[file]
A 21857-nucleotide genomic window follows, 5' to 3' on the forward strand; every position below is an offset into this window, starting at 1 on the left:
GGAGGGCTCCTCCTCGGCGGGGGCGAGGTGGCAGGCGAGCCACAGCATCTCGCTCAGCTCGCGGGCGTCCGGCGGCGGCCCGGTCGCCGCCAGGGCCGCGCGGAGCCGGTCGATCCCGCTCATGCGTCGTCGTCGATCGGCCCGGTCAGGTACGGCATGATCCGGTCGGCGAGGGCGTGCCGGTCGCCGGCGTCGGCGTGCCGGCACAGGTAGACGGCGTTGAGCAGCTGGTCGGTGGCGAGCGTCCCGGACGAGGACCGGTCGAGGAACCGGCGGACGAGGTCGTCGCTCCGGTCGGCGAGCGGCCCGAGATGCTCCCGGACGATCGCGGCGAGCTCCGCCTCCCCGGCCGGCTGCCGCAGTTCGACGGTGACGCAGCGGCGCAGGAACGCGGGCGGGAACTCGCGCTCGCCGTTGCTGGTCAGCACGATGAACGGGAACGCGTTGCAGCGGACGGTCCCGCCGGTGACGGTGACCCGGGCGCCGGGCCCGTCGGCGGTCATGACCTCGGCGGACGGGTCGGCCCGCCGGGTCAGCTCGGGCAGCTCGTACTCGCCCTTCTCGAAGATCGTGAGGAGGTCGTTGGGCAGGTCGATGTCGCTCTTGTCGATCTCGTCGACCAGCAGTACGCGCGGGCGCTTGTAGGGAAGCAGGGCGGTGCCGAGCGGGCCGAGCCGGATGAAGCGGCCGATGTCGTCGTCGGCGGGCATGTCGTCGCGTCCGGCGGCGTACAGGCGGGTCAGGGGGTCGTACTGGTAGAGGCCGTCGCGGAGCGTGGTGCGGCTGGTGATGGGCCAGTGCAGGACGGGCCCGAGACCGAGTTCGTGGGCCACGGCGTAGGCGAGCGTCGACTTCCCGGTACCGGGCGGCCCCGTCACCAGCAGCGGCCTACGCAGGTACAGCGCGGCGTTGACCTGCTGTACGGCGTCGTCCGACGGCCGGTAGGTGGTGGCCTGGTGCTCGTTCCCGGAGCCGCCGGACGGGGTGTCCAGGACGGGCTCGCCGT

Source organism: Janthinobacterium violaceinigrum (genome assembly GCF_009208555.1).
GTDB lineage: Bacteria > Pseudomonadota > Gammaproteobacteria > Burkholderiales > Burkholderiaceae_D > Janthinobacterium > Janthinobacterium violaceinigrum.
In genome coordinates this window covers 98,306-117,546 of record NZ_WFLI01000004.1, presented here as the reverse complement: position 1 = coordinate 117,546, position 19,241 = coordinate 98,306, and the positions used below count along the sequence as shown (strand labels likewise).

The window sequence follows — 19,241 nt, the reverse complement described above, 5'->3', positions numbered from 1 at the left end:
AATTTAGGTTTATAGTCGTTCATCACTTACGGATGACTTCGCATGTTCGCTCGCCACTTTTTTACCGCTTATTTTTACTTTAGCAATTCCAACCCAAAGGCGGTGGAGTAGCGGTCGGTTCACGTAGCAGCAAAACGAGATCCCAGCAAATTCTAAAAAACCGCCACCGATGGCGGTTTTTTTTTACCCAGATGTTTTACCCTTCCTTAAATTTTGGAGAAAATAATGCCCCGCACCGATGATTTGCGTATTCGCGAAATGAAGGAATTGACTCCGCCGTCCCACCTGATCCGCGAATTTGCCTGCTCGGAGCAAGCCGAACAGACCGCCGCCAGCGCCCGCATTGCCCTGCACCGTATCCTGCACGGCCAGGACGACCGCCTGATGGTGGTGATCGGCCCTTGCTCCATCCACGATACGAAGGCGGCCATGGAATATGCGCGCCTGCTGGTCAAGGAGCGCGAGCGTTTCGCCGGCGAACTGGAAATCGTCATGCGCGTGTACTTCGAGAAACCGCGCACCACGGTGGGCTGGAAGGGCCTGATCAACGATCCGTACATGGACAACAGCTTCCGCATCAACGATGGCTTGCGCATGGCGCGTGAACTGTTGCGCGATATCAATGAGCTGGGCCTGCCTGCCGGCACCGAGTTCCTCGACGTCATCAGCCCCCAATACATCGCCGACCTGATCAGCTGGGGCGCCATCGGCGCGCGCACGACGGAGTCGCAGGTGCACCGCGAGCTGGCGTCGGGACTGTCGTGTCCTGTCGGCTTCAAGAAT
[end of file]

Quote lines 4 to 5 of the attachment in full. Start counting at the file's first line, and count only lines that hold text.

GTDB lineage: Bacteria > Pseudomonadota > Gammaproteobacteria > Burkholderiales > Burkholderiaceae_D > Janthinobacterium > Janthinobacterium violaceinigrum.
In genome coordinates this window covers 98,306-117,546 of record NZ_WFLI01000004.1, presented here as the reverse complement: position 1 = coordinate 117,546, position 19,241 = coordinate 98,306, and the positions used below count along the sequence as shown (strand labels likewise).